These super simple fabric buttons are soft, fun to push and can come in handy when building various prototypes. They all share the same ground or plus, depending on what you hook what up to.

I am also selling these handmade fabric buttons via Etsy. Although it is much cheaper to make your own, purchasing one will help me support my prototyping and development costs >>

Step 1: Materials and Tools

- 1.5mm thick neoprene from http://www.sedochemicals.com
- Stretch conductive fabric from http://www.lessemf.com
also see http://cnmat.berkeley.edu/resource/stretch_conductive_fabric
- Fusible interfacing from local fabric store or
also see http://www.shoppellon.com
- Thread
- Pen and paper
(- LEDs and crocodile clips for testing)

- Sewing needle
- Scissors
- Iron
(- Multimeter)

Step 2: Create a Stencil

Following these instructions you will be able to make fabric buttons whatever shape you like and it you don't need to make three, you can make just one or more by following the basic idea.

So for the first step you need to either recreate this stencil by tracing the in- or outside of your sticky tape roll to a strip of paper... or pick another object to trace...

Once you have your stencil, trace it two times onto the neoprene (or you can use any other fabric you want to work with. Felt also works well. And cut things out.

Then trace the stencil one more time onto the foam and cut this piece out slightly (2-3 mm) smaller than the tracing.

Step 3: Fusing Conductive Fabric

Fuse your fusible to one side of your conductive fabric and then trace pieces with tabs for each of your buttons and one larger piece with one tab for the common side. See the photos.

Cut these out and then fuse them to your pieces of neoprene. Make sure that none of your button tabs come out in the same place as your common tab. In the next step we will put a piece of perforated foam between these two conductive fabric fused neoprene layers and, when nothing is pushed, none of the individual pieces of conductive fabric should be touching.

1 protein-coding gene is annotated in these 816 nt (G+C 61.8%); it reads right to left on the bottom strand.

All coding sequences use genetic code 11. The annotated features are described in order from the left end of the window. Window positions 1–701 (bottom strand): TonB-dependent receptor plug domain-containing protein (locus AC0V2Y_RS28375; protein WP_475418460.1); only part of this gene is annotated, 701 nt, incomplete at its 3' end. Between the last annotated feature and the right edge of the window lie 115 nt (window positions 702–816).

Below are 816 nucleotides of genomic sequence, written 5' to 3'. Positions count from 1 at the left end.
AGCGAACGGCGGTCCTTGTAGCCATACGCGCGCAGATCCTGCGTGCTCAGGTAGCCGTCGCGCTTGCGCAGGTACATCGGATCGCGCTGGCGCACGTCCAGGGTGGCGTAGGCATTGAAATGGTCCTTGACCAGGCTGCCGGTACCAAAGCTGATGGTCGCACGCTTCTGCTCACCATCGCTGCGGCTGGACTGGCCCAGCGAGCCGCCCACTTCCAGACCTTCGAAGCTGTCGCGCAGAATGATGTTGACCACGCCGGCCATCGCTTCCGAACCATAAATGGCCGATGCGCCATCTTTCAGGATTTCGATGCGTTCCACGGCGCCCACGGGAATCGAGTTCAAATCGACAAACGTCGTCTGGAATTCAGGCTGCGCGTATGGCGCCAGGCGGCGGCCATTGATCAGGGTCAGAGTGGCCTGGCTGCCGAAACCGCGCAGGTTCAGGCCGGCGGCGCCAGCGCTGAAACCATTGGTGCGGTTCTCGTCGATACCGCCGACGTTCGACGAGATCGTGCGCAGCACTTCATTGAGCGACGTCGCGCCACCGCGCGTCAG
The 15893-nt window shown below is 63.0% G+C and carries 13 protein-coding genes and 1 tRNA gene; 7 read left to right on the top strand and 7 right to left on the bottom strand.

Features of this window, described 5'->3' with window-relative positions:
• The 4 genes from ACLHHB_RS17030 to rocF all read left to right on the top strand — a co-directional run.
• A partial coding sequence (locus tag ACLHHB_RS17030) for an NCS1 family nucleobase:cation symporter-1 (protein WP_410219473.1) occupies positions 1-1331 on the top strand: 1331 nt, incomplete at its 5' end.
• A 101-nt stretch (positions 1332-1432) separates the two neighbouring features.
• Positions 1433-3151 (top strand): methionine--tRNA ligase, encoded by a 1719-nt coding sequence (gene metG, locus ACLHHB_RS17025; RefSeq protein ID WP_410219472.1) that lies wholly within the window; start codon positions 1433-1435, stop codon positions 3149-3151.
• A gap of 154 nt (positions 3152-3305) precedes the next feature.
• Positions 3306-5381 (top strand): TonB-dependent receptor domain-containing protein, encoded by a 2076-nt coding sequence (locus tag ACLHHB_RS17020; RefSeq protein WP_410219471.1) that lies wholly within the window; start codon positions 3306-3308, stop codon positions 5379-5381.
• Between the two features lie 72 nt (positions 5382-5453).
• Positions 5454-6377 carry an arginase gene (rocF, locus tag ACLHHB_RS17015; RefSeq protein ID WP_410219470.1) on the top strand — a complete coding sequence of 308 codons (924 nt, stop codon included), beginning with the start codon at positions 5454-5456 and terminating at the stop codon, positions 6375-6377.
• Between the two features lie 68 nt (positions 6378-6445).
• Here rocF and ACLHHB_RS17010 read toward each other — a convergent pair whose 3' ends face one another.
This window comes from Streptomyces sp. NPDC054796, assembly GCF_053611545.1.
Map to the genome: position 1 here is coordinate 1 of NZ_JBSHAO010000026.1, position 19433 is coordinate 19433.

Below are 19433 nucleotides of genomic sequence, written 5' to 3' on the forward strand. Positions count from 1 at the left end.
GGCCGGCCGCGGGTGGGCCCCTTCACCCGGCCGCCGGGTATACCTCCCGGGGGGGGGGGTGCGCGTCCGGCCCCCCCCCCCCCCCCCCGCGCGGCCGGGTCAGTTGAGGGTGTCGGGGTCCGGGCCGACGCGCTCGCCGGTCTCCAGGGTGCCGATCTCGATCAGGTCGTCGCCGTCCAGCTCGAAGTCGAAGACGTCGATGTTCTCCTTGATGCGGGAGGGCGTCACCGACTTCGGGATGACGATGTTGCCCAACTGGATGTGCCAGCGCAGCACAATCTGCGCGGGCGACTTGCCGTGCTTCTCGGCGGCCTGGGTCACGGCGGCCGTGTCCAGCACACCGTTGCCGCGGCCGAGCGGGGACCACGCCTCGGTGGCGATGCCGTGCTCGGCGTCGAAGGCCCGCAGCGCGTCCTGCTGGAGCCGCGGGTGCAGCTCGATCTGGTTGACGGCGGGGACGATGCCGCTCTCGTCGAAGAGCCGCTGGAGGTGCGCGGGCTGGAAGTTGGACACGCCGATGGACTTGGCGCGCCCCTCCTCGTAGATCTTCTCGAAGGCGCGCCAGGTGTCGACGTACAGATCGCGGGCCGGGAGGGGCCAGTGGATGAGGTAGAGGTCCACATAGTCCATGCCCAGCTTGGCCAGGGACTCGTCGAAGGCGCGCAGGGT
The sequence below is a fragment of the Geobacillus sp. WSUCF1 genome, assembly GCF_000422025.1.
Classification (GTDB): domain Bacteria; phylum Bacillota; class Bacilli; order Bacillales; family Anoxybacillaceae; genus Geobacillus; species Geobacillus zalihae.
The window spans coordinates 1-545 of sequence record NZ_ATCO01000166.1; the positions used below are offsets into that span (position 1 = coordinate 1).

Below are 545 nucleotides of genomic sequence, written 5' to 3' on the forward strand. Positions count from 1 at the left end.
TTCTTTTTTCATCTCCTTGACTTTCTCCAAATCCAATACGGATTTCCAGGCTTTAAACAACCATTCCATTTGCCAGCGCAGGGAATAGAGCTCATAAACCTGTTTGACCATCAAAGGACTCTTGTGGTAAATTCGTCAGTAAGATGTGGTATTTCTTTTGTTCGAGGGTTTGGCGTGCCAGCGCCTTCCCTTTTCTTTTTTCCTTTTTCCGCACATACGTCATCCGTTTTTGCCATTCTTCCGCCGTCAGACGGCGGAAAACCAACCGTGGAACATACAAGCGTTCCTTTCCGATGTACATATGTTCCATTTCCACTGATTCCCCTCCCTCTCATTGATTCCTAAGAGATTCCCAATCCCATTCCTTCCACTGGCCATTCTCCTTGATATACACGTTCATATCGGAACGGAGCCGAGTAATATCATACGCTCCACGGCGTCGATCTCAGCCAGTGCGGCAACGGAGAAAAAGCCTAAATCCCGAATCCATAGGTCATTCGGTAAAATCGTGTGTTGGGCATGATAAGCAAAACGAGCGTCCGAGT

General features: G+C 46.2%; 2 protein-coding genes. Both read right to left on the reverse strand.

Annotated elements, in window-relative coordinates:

Step 4: Making Holes

Using a hole making tool or pinching the foam with your fingernails, pluck or stance out holes either at regular intervals if you would like the buttons to be sensitive everywhere, or specifically in the center, or wherever you want the sensitive spot(s) to be. Holes should not be too big, 5-7 mm in diameter is usually great.

Step 5: Sewing Thing Together

Layer things together and sew around the edges, bringing the two layers of neoprene together (conductive fabric sides facing inwards) and sandwiching the perforated foam in between. Don't sew things too tightly or else you might create enough pressure to initially push the button(s) constantly.

Step 6: LED Test

Hook up the common tab to your battery plus pole and each of your LED minus legs to the battery minus pole. Then hook up each of the LED plus legs to the individual button tabs.

Now, whichever button you press should light up the corresponding LED.

If an LED is constantly lit then you have a bad permanent connection. Try to see if you can see where two layers of conductive fabric might be touching?